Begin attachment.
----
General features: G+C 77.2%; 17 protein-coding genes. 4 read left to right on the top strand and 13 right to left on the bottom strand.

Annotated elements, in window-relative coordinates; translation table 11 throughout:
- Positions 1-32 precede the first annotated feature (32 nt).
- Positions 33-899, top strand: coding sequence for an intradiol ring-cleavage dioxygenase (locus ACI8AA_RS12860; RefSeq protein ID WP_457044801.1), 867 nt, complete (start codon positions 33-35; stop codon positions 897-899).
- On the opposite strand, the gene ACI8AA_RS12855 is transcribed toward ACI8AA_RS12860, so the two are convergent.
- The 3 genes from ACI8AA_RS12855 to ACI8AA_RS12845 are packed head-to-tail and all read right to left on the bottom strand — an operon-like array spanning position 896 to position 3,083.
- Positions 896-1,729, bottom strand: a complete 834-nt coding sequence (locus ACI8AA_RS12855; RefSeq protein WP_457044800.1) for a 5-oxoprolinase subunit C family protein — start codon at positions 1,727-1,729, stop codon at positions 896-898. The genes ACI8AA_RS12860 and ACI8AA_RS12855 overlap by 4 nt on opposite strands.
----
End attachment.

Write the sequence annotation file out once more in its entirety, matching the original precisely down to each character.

General features: G+C 77.2%; 17 protein-coding genes. 4 read left to right on the top strand and 13 right to left on the bottom strand.

Annotated elements, in window-relative coordinates; translation table 11 throughout:
- Positions 1-32 precede the first annotated feature (32 nt).
- Positions 33-899, top strand: coding sequence for an intradiol ring-cleavage dioxygenase (locus ACI8AA_RS12860; RefSeq protein ID WP_457044801.1), 867 nt, complete (start codon positions 33-35; stop codon positions 897-899).
- On the opposite strand, the gene ACI8AA_RS12855 is transcribed toward ACI8AA_RS12860, so the two are convergent.
- The 3 genes from ACI8AA_RS12855 to ACI8AA_RS12845 are packed head-to-tail and all read right to left on the bottom strand — an operon-like array spanning position 896 to position 3,083.
- Positions 896-1,729, bottom strand: a complete 834-nt coding sequence (locus ACI8AA_RS12855; RefSeq protein WP_457044800.1) for a 5-oxoprolinase subunit C family protein — start codon at positions 1,727-1,729, stop codon at positions 896-898. The genes ACI8AA_RS12860 and ACI8AA_RS12855 overlap by 4 nt on opposite strands.